(NaturalNews) In an article included in the latest edition of Cancer Monthly's free newsletter CancerWire
, researchers analyzed statistics obtained through the National Cancer Institute (NCI) in order to gain a clearer perspective on what type of cancer research is being undertaken in the country.
Cancer Monthly is an organization dedicated to providing unbiased evaluation of conventional and alternative cancer treatments. It was founded by volunteers whose lives have been affected by the disease and is currently managed by Michael Horwin, MA, JD.
The authors found that of the 7,080 clinical trials for cancer currently ongoing, over 3,000 are focused on chemotherapy -- a treatment that already has over 50 years of research to its credit with relatively little practical return on investment. Of the remaining trials, over 2,000 were focused on more advanced biological treatments such as anti-angiogenesis drugs, which work to cut off the blood supply to tumors.
In all, only 123 of the trials deal with any type of alternative or complementary treatment. "These 123 represent only 1.7% of the total and included trials of various foods, herbs and modalities such as: soy, ginger, Valerian, Curcumin, acupuncture, Reiki, meditation, garlic, Green tea, and Tai Chi," the authors state. An optimist might find comfort in the fact that the number at least reached the triple digits, but closer analysis reveals an even less tolerable situation.
"The overwhelming majority of these trials examined questions that did not focus on whether these approaches alone improved survivability from cancer
," the authors report. What this means is that the treatments were actually being evaluated not as treatments, but as adjunctive therapies to improve the rate and intensity of symptoms among those patients already undergoing conventional therapy.
It turns out that 24 of these 123 trials actually focused on a combination of natural compounds and the drug sodium phenylbutyrate, and are only classified as alternative-complementary because the treatment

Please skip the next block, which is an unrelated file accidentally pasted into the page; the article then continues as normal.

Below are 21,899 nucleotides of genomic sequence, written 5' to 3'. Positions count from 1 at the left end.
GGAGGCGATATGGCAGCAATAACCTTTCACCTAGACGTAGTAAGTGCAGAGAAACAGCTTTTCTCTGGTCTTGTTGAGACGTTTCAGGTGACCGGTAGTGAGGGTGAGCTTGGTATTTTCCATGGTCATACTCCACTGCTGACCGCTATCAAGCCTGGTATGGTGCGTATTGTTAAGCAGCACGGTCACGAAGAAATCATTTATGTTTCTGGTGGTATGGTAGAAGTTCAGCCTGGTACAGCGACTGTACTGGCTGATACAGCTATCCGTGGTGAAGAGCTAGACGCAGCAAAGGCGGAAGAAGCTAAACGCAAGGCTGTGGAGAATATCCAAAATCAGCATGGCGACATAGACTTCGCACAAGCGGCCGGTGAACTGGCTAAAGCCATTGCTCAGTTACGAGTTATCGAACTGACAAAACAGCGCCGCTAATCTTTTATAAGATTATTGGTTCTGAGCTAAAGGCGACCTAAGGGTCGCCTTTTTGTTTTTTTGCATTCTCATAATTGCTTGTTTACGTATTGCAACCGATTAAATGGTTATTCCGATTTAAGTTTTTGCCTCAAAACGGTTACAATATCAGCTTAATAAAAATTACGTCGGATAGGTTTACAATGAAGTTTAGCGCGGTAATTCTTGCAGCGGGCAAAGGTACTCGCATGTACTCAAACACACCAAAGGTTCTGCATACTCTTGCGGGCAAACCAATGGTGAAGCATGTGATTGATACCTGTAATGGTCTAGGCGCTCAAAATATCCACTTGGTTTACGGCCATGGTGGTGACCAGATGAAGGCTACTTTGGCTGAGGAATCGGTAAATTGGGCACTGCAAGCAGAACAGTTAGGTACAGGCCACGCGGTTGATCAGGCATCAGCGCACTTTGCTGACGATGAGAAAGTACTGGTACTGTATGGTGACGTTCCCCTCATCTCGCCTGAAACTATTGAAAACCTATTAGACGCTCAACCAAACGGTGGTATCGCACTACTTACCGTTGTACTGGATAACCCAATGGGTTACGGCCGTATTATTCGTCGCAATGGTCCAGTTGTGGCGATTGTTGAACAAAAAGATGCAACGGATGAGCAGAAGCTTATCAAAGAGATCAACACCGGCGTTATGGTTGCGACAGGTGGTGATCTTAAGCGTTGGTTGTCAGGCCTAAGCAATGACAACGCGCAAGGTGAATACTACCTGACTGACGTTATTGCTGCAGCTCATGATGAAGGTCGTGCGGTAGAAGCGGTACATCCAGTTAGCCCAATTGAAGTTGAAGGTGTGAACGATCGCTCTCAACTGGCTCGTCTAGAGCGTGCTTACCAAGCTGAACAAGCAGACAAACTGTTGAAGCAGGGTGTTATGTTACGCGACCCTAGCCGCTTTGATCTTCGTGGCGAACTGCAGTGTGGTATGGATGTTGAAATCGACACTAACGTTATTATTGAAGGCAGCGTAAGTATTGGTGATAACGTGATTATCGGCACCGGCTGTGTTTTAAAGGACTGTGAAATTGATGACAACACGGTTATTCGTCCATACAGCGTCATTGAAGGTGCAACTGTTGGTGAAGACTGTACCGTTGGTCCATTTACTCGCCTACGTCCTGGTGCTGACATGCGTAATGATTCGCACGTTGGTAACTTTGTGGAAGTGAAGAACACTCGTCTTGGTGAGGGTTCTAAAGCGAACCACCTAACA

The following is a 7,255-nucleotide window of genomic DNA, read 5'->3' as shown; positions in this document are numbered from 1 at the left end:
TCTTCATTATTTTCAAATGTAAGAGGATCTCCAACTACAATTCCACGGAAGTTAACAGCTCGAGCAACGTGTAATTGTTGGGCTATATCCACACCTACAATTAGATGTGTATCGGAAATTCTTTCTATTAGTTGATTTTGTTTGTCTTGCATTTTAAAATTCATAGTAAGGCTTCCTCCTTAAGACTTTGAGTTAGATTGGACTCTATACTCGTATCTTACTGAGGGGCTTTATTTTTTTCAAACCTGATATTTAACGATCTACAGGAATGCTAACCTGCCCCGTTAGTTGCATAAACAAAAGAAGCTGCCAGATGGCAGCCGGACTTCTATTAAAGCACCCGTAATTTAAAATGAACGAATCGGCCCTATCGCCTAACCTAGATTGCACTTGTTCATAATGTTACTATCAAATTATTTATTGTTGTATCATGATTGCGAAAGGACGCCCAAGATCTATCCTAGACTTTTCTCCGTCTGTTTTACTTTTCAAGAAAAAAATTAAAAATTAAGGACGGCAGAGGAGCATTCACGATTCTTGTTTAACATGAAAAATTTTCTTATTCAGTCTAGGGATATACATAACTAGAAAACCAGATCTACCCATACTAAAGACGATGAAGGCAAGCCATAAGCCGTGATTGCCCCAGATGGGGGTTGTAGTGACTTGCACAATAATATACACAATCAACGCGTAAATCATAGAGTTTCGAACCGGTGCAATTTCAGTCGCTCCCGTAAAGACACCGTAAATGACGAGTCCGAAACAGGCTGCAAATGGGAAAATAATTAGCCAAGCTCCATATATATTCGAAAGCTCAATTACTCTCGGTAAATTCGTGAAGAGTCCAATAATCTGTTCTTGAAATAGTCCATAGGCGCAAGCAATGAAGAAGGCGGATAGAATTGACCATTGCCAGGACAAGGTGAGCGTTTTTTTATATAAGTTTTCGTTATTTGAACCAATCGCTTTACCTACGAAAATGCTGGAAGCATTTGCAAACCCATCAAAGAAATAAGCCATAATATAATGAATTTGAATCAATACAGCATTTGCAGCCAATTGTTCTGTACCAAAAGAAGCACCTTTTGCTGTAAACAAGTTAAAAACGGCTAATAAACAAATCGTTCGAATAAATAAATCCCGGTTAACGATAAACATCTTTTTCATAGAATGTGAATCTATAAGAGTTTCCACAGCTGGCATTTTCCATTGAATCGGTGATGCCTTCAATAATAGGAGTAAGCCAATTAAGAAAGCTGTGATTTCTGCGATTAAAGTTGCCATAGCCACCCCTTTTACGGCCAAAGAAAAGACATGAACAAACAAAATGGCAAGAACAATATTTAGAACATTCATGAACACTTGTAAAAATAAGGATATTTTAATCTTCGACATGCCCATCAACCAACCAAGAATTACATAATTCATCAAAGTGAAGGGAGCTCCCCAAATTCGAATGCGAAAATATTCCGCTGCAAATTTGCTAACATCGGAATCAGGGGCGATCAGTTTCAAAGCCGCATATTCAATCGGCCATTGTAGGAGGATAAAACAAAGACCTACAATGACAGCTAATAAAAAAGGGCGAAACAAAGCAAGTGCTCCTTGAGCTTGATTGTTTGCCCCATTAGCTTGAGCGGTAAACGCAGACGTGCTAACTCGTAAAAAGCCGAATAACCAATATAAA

is not currently taught in medical school or widely used. Ninety-six others fell into the above category, evaluating the ability of natural treatments to ease the devastating side effects brought about by chemotherapy and other conventional treatments. For those who haven't done the math yet, you might want to sit down for this.
Of the 7,080 clinical trials for cancer currently underway in the U.S., only three
(3) focus on natural alternative
methods of treating the disease. That is less than 1/1000th the number of chemotherapy trials alone and translates to a measly 0.04% of total trials. Meanwhile, countries with less dogmatic research guidelines such as Japan are surging into the future with cutting-edge treatments based on derivatives of medicinal mushrooms and other natural substances.
Alternative treatments are commonly described by purveyors of orthodox medicine as those which have not yet been evaluated and proven effective through vigorous scientific evaluation. Looking at the actual statistics, though, it may be more accurate to describe alternative treatments as those which orthodox medicine refuses
to research. In light of this evidence the question seems to ask itself; are we really working toward a cure for cancer?
About the author
Adam Miller is a student of life who has dedicated literally thousands of hours of personal research on top of formal institutional training in Dietetics to learn the secrets of achieving vibrant health and extended lifespan. His passion and dedication is in bringing the best ideas for self-empowerment through nutrition and nutraceuticals as well as alternative therapies, technology, and information to the public through various means.